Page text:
A-5, E-grip, JCS Duel Trigger, JCS front bolt, Phat XChamber, accumulator, anti-siphon on 20 oz. CO2, Flatline or 14" JJ Ceramic barrel, JCS Gold power tube, DOP RVA, stock hammer spring.
Can drive the solenoid to any rate of fire.
Easy to use.
The Cyclone feeder currently can not keep up. See 2ndEdit below.
My stock E-Grip maxed-out at just over 13 bps on full auto, as measured by a hand-held X-Radar chronograph.
The new WAS Equalizer board arrived from WAS safely packed inside a sturdy mailing tube nine days after the order was placed on their Web site. The board comes complete with microswitch, solenoid, capacitor and 9v battery connector. The position of the upper rotary switch (firing mode) on the stock Tippmann board is occupied by a momentary pressure switch, which will be depressed with a small tool, such as an Allen wrench, for turning the electronics ON and OFF for firing, as well as ON and OFF (together with a depressed trigger) for programming. The position of the stock lower rotary switch (rate of fire) is taken up by a multicolor LED that designates power-on and various programming states and settings.
The upgrade is installed by removing the E-grip from the marker, removing the trigger assembly, then unscrewing the two halves of the grip. Dropping in the "drop-in" upgrade was a little tedious for several reasons.
1. The capacitor is slightly larger than the stock, resulting in its popping out of place while fitting the opposite side of the grip.
2. The wires to the trigger microswitch are longer than stock. This is a problem because there is virtually no room for extra wire here. There is a narrow slot for the wires and a tight-fitting square pocket for the switch, with no spare room. Fitting this in place required carefully smushing the excess wire into a bundle and pressing it upward and rearward with an Allen wrench until there was room for the lower trigger guard screw land to close.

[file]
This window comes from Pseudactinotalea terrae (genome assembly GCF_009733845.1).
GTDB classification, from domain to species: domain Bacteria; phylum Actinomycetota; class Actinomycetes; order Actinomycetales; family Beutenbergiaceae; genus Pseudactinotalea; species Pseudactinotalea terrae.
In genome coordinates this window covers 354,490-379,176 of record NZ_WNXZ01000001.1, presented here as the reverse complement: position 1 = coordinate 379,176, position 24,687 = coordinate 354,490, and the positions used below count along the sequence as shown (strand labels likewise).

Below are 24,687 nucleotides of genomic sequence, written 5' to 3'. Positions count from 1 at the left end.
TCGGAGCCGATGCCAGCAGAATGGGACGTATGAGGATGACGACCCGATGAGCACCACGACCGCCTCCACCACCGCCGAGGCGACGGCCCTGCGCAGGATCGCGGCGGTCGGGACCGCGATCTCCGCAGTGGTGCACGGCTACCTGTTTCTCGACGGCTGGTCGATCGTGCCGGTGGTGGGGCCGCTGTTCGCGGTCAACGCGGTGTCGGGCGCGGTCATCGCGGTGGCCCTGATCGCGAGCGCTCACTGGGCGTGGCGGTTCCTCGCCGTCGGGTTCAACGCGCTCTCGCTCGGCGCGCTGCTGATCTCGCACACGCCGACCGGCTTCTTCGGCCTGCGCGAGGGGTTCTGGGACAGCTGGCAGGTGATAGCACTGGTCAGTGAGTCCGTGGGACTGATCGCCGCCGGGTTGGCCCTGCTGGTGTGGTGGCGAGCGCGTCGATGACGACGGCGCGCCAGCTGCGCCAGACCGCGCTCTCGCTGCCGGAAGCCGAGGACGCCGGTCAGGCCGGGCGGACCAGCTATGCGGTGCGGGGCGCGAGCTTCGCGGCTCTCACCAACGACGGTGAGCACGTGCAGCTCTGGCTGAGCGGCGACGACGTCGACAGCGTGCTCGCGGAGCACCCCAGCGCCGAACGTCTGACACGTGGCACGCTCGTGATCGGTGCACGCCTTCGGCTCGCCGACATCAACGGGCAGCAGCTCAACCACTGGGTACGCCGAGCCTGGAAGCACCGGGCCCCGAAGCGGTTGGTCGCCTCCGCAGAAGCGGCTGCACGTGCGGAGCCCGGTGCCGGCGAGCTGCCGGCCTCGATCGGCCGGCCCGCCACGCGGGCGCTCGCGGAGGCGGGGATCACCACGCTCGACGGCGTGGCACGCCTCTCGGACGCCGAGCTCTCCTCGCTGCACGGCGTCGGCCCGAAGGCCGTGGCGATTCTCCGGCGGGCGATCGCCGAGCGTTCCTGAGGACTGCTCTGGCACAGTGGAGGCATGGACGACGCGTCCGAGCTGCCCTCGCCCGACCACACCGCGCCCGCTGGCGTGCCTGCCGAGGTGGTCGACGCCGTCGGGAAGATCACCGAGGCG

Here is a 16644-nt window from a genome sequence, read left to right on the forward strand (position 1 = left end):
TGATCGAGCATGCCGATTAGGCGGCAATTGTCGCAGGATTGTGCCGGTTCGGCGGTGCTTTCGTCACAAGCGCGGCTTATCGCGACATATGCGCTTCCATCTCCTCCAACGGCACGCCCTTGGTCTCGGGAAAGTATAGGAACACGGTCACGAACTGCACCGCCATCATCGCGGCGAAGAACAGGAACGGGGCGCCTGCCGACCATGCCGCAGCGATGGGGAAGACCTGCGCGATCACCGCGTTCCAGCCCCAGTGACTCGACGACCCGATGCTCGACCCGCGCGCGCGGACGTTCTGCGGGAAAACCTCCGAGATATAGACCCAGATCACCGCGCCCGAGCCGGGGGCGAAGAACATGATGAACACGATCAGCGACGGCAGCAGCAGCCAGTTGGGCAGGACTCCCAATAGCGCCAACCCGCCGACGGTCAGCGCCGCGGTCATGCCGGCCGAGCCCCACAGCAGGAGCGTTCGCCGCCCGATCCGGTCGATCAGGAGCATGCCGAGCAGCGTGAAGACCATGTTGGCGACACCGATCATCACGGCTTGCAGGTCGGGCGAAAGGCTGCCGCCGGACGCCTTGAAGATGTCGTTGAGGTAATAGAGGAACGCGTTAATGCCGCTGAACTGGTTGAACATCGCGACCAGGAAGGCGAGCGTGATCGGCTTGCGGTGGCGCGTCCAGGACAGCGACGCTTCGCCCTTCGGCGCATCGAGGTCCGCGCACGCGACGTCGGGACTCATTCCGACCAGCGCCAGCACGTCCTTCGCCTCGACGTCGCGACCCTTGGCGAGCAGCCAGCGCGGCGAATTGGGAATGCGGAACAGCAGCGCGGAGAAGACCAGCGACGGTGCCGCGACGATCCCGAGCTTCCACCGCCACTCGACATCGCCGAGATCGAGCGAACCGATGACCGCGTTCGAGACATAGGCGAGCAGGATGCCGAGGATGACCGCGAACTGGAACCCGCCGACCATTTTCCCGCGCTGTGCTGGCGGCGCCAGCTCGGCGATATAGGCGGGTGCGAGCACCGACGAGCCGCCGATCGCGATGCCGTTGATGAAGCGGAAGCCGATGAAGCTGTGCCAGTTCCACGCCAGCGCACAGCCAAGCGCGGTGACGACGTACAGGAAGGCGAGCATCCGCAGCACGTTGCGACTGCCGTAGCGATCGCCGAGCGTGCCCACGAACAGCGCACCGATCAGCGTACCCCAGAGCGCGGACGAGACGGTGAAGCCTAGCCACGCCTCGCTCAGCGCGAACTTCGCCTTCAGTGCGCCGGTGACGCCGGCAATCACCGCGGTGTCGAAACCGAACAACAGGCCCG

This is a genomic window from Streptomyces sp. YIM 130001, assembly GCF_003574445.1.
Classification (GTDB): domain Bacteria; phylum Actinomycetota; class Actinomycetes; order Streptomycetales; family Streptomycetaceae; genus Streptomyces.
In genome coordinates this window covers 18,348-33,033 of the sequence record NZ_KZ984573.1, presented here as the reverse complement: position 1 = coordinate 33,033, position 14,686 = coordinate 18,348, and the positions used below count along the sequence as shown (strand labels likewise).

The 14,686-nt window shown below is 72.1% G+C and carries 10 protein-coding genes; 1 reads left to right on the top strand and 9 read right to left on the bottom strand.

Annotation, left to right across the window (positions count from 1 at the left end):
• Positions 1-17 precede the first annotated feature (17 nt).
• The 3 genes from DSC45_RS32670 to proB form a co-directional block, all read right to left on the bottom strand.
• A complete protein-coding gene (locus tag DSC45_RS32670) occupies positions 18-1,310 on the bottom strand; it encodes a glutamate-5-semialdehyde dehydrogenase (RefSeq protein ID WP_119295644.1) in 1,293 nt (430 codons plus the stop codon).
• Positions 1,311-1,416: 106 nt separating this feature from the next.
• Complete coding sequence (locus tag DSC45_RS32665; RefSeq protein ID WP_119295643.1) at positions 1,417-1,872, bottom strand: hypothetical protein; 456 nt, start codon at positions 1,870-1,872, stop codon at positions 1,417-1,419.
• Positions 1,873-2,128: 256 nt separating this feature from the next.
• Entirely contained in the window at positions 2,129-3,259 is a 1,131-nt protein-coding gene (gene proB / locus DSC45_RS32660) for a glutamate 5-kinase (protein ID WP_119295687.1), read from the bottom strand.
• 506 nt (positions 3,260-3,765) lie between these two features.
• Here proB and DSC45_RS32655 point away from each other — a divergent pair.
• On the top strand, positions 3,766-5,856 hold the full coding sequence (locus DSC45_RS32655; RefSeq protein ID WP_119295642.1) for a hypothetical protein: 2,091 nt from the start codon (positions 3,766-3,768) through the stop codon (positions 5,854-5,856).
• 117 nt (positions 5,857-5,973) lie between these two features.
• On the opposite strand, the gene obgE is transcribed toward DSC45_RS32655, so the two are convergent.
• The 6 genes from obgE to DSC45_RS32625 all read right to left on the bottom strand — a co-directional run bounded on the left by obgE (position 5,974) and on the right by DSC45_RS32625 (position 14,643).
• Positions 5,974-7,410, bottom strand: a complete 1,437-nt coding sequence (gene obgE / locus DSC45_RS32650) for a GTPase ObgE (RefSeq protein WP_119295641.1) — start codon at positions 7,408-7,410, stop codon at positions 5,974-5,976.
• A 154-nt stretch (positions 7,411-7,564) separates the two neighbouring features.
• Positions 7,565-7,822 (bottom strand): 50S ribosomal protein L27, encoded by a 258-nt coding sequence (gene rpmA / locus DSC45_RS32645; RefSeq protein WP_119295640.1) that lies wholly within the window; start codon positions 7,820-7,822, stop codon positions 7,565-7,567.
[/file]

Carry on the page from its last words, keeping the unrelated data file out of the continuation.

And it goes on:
3. The battery wires are shorter than stock, requiring some additional fussing to figure out a route that leaves the ledge clear for the trigger assembly.
The stock actuator rod is re-used. After taking care to avoid crimping any of the newly placed wires, I closed the halves of the E-Grip (now WAS-Grip), installed my JCS Duel trigger, and re-attached the grip to the marker. The installation required about 15 minutes.
Marker setup: A-5 with polished internals, WAS-Grip, JCS Gold Power tube and front bolt, JCS Duel trigger, Flatline, Phat X-chamber, DOP Accumulator, DOP RVA, (stock hammer spring), CO2, and the stock Cyclone feeder (the newer version, with the "A" stamped on the bottom). XBall Bronze were used. The XBall Bronze have performed flawlessly with the same setup prior to installing the WAS board.
The WAS board must be OFF to begin programming. [ALSO THE MARKER SHOULD BE DEGASSED! It's not supposed to actuate the solenoid with trigger pulls during programming, but since you basically have to point the marker at your head in order to see the little blinkie light, degassing and unloading are a good idea.] With the board power OFF, I pressed and held the trigger while depressing the board's power switch for about 1/2 second. The LED turns red, then displays the color of the first programming setting (discussed below). The manual (available only on-line, and not shipped with the product) says that it will light up green when turning on programming mode, but mine only blinked red, then went to solid red:
Programming modes. Click the trigger once to change to the next programming mode. The LED displays the mode color:
Solid Red: Dwell programming mode. This is how long the solenoid presses against the actuator pin for each shot. I did not check the default value or alter it. It is supposed to be 6 ms according to the manual, but on this forum, the WAS rep has said that it was 10 ms, and should be set to 5 in order to conserve battery power.
Solid Green: Debounce programming mode. This should only be changed if your marker is double-firing.